From preserving sensitive ecosystems to building capacity in Clayoquot Sound communities, CBT puts impact at the forefront of all of its initiatives
When an image of a logging truck carrying a massive old-growth tree down a Vancouver Island highway went viral earlier this summer, it brought back memories for many British Columbians of the protests that took place in Clayoquot Sound back in the 1990s.
At the time, thousands of activists and local community members attempted to block logging trucks from accessing the old growth forests located on the west coast of Vancouver Island, known for its rugged coastlines and temperate rainforest conditions. Their actions, often referred to as the War in the Woods, resulted in the largest act of civil disobedience in Canada.
They also contributed to raising the global awareness of a region that has been home to Nuu-chah-nulth for more than 2,000 years — First Nations that have stewarded the land and who were opposed to the large-scale harvesting.
Old-growth logging and clear cutting practices have consumed hundreds of thousands of hectares of BC’s forests, and local activists continue to work toward protecting these invaluable and irreplaceable eco-systems.
And since 2000, the Clayoquot Biosphere Trust has been modelling solutions for complex sustainability challenges.
Creating a biosphere reserve
Twenty-one years ago, the CBT was created when Clayoquot Sound was designated a UNESCO biosphere reserve. This was followed by a $12 million endowment fund from the Government of Canada in support of conservation and sustainable development efforts.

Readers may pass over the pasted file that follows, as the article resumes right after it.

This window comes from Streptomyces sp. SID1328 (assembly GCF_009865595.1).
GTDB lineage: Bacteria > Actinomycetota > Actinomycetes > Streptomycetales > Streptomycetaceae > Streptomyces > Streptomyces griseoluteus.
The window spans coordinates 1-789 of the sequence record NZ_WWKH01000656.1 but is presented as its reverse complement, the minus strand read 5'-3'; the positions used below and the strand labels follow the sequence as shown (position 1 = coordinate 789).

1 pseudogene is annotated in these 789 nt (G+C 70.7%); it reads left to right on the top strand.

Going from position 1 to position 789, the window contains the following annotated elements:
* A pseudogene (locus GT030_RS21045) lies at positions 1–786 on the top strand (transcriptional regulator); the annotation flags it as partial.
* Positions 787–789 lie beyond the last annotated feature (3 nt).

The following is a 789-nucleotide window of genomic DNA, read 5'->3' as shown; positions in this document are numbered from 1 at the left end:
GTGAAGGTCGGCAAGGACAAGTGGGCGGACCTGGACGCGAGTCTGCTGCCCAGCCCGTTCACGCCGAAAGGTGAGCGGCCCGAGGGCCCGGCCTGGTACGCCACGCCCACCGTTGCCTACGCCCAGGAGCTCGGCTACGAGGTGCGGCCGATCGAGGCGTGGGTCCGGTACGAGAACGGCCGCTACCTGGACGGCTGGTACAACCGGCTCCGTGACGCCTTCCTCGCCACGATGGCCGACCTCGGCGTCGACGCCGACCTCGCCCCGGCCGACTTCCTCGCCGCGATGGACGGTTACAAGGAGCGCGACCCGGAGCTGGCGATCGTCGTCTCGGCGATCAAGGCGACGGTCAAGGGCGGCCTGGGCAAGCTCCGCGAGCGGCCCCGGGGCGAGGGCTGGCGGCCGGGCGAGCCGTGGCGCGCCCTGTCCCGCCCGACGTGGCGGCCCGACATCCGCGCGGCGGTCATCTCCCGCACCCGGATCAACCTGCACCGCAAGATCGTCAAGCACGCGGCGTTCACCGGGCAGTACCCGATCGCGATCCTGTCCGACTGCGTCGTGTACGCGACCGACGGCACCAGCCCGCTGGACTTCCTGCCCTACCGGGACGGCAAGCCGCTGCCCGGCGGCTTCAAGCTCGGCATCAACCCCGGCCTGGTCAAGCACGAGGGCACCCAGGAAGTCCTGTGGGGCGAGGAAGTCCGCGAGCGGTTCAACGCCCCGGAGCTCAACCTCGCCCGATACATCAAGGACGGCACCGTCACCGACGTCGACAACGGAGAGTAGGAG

Today, the CBT manages that fund to help the community achieve its vision of a sustainable balance between conserving natural ecosystems, achieving sound economic development and maintaining cultural diversity as well as biodiversity.
“We’re both a community foundation and a biosphere region,” says Executive Director Rebecca Hurwitz. Its role as an endowment fund is where its involvement with Genus began.
Impact investing at its core
CBT came to Genus for assistance with managing its large endowment fund in a way that would allow it to fully support its mandate. “Our investments must align with our values,” Hurwitz says.
Genus’ portfolio of sustainable investment solutions for institutional impact was a perfect fit for CBT because of its alignment with the UN’s Sustainable Development Goals. “As part of our global networks, we have to ensure that our investments aren’t contributing to negative impacts in other biosphere regions,” Hurwitz says. “So we were really excited that Genus has taken up the UN SDGs, because that’s a framework we’re also using. We’re talking the same language. I also love that they’ve implemented their net impact score for Genus portfolios that can be a measurement too for us moving forward.”
From smart sustainable investing to innovative programming
From food security initiatives to youth leadership programming, to educational tourism, CBT has “a lot going on as a community foundation,” Hurwitz says. “We provide many streams of grants — from small grants to support belonging and connection to ecosystem research and restoration grants. We think of ourselves as a 360-grantor; we’re all-encompassing.”
One of its current areas of focus is the development of a central community space for education, research and cultural programs located in Tofino, central to the population of Clayoquot Sound and in the heart of Tla-o-qui-aht territory..
“We’re in the early stages of this capital project,” Hurwitz says.”We know there’s a strong need for the regional amenity — both for us and for local organizations. This would bring a number of organizations and research partners together.”
For CBT, it all comes down to aligning its mandate and vision with its ability to continuously raise funds for impactful initiatives. “Impact investing is deeply rooted in who we are,” Hurwitz says. “And Genus has been a great partner in that.”